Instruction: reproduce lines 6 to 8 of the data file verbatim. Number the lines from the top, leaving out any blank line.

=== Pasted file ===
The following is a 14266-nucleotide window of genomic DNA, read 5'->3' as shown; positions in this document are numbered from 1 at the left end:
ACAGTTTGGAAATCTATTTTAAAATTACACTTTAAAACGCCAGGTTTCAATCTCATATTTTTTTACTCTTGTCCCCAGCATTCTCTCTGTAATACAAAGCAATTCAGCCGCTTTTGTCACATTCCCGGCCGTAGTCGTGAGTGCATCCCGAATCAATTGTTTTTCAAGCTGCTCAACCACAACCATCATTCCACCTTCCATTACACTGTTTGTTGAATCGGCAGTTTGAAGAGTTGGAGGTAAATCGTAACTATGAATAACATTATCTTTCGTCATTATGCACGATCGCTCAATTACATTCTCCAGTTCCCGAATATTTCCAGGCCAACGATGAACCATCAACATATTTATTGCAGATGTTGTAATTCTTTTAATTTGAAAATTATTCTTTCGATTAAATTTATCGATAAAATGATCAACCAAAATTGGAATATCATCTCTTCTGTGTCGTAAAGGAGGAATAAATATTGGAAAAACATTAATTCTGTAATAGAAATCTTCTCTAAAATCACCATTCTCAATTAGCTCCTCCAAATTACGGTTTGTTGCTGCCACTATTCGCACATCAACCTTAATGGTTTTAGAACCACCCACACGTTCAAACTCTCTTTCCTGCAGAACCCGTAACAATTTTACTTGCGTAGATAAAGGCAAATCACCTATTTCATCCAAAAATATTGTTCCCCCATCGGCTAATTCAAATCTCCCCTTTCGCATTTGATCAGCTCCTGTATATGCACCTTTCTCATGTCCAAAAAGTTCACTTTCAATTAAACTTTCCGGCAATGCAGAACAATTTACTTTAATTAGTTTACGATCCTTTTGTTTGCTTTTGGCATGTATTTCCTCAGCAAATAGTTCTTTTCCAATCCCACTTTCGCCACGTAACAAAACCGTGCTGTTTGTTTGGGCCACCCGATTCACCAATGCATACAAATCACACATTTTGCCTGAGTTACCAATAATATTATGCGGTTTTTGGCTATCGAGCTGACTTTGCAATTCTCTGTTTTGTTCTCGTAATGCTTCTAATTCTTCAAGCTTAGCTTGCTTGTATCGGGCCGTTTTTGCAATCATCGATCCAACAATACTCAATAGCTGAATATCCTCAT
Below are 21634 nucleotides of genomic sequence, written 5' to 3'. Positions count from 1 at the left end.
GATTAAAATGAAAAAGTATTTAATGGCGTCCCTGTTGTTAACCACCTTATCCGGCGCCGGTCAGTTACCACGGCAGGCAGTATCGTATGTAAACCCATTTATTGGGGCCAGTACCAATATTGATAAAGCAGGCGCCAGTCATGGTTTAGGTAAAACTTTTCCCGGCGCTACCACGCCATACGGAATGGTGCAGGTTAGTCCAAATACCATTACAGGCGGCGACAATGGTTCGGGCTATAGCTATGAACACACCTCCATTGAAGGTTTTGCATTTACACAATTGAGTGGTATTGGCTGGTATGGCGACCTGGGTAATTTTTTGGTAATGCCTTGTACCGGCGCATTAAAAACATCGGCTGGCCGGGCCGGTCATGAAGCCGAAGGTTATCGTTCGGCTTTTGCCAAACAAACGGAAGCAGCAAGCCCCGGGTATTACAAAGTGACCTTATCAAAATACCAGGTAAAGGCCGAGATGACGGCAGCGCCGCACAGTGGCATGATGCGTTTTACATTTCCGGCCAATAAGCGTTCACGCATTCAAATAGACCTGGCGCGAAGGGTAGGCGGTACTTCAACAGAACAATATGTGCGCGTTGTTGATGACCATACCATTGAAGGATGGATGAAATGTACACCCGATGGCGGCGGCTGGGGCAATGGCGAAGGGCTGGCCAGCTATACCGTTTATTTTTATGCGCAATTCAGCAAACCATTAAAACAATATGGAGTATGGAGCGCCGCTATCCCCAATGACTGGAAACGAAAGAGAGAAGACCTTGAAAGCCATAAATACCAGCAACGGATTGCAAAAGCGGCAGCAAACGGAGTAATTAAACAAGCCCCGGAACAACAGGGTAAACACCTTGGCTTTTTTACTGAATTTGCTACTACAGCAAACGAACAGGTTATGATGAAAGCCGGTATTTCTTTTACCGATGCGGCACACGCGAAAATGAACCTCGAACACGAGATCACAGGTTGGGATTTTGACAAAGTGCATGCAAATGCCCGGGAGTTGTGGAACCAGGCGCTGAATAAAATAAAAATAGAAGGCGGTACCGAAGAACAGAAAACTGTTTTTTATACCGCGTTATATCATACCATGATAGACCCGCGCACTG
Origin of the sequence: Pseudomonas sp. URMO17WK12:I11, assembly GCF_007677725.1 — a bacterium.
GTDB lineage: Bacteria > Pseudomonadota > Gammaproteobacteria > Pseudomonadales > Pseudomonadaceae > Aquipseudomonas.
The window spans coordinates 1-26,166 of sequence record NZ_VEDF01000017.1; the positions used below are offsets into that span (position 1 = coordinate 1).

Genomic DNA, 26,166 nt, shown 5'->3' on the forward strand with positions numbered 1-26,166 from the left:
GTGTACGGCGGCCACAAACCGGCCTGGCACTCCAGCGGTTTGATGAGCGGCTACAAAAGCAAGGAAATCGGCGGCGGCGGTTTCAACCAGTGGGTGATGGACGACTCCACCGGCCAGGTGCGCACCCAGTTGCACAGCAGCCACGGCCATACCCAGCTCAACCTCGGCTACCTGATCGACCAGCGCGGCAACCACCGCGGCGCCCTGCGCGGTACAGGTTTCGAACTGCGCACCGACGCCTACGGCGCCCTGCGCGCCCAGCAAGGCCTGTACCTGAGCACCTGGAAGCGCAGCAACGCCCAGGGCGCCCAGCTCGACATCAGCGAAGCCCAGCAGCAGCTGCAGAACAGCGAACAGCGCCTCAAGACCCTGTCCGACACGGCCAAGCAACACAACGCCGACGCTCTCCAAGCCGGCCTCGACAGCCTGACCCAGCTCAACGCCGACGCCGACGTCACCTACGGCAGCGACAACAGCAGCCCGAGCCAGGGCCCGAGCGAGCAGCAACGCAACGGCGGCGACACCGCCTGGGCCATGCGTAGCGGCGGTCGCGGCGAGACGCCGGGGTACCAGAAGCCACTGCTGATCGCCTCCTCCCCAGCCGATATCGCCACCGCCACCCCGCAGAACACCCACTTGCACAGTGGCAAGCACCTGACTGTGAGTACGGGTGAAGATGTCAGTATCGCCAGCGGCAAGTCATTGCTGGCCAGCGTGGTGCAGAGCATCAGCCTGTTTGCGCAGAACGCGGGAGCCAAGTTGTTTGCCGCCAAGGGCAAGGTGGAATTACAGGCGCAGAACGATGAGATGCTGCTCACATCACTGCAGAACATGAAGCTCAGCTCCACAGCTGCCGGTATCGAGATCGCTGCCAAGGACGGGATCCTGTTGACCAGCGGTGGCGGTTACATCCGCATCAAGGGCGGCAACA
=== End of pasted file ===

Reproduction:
GTDB lineage: Bacteria > Pseudomonadota > Gammaproteobacteria > Pseudomonadales > Pseudomonadaceae > Aquipseudomonas.
The window spans coordinates 1-26,166 of sequence record NZ_VEDF01000017.1; the positions used below are offsets into that span (position 1 = coordinate 1).

Genomic DNA, 26,166 nt, shown 5'->3' on the forward strand with positions numbered 1-26,166 from the left: